NTFS is a bit odd (to some people) in that the same access bit does different things when set on directories than they do when set on files. If you have a structure like this on Server 2003:
To allow users to view the contents of the "config" directory, but not able to view the contents (just the metadata) of the "\" and "projectFour" directories, several things need to be done. I'm assuming that the users have no other rights that would grant them visiblity/access to the top of that share.
- The top-level directory of the share needs at minimum "RX" privs to that directory only. This can be set under 'Advanced' settings of the permissions dialog box.
- Put a checkmark in the following rights, "List Folder/Read Data", "Read Attributes", "Read Extended Attributes", "Read Permissions"
- Ensure that Apply Onto reads, "This folder only"
- This rights set allows the users to map the share without an Access Denied error.
- Repeat this step on the "projectFour" directory.
- On the 'config' directory, grant the users the simple 'Read' right.
This rights setup, complicated though it is, will allow users the ability to get to the Config directory with a local drive-mapping to the share root. They will be able to enter the projectFour directory and view its directory listing information but no other data.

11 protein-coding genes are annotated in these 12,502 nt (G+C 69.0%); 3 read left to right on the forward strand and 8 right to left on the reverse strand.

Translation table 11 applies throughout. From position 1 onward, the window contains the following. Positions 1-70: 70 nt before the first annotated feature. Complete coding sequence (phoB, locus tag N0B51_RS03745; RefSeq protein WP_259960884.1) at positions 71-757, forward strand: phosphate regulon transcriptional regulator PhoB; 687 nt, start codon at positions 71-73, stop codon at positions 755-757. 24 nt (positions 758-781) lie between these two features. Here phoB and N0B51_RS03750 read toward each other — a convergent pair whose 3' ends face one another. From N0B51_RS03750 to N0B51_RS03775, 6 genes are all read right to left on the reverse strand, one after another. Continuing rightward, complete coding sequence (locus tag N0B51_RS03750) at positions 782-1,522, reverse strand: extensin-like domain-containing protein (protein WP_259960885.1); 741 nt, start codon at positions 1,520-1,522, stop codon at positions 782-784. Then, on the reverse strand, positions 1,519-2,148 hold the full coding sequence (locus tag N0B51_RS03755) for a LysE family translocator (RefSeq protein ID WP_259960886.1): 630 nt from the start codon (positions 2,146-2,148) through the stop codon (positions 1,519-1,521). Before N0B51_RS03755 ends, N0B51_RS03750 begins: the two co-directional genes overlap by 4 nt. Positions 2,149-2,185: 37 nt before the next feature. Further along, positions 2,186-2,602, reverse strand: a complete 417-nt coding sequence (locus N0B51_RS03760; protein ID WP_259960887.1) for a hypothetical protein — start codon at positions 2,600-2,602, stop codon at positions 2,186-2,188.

If you have it available, icacls makes this easier:
icacls k:\ /grant [usergroup]:(r)
(on client, if on server replace "\\devsrv\projshare" with "k:")
icacls \\devsrv\projshare\projectFour /grant [usergroup]:(r)
icacls \\devsrv\projshare\projectFour /grant [usergroup]:(oi)(ci)(rx)
(oi) means "object inherit" which means, "apply to files".
(ci) means "container inherit" which means, "apply to directories".
(r) means "Read", when set directly on directories means, "allow users to read meta-data of this directory".
(rx) means "Read & Execute". As (r), but allow users to execute programs in this structure.
When used in conjunction with Access Based Enumeration (available, IIRC, on Server 2003 R2 and higher) users will only see directories and files they have access to. In the above case, users would only see "projectFour" under the root of the share, even if there were thirty other directories at the root.